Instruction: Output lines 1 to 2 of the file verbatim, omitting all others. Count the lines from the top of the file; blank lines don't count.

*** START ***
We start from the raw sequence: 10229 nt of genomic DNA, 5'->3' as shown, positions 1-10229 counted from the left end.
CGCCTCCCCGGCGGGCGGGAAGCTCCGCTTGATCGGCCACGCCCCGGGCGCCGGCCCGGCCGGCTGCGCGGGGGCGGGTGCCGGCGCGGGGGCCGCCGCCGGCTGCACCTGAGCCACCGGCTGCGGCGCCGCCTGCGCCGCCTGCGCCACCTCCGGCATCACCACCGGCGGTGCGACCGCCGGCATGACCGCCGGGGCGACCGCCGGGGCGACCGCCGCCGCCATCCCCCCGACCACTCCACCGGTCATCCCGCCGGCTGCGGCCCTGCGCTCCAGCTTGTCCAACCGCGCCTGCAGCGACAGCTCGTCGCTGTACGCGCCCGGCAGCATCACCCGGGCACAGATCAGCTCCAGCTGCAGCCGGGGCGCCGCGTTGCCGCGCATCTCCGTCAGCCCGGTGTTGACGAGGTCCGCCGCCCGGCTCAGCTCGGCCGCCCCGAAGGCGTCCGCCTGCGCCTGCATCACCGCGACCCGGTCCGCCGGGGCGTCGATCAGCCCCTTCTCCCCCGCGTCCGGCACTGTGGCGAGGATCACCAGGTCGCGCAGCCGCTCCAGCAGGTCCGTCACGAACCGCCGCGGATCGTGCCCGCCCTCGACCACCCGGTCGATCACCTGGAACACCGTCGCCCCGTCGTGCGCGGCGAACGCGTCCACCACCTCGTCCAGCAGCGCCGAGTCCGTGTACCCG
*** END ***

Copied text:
We start from the raw sequence: 10229 nt of genomic DNA, 5'->3' as shown, positions 1-10229 counted from the left end.
CGCCTCCCCGGCGGGCGGGAAGCTCCGCTTGATCGGCCACGCCCCGGGCGCCGGCCCGGCCGGCTGCGCGGGGGCGGGTGCCGGCGCGGGGGCCGCCGCCGGCTGCACCTGAGCCACCGGCTGCGGCGCCGCCTGCGCCGCCTGCGCCACCTCCGGCATCACCACCGGCGGTGCGACCGCCGGCATGACCGCCGGGGCGACCGCCGGGGCGACCGCCGCCGCCATCCCCCCGACCACTCCACCGGTCATCCCGCCGGCTGCGGCCCTGCGCTCCAGCTTGTCCAACCGCGCCTGCAGCGACAGCTCGTCGCTGTACGCGCCCGGCAGCATCACCCGGGCACAGATCAGCTCCAGCTGCAGCCGGGGCGCCGCGTTGCCGCGCATCTCCGTCAGCCCGGTGTTGACGAGGTCCGCCGCCCGGCTCAGCTCGGCCGCCCCGAAGGCGTCCGCCTGCGCCTGCATCACCGCGACCCGGTCCGCCGGGGCGTCGATCAGCCCCTTCTCCCCCGCGTCCGGCACTGTGGCGAGGATCACCAGGTCGCGCAGCCGCTCCAGCAGGTCCGTCACGAACCGCCGCGGATCGTGCCCGCCCTCGACCACCCGGTCGATCACCTGGAACACCGTCGCCCCGTCGTGCGCGGCGAACGCGTCCACCACCTCGTCCAGCAGCGCCGAGTCCGTGTACCCG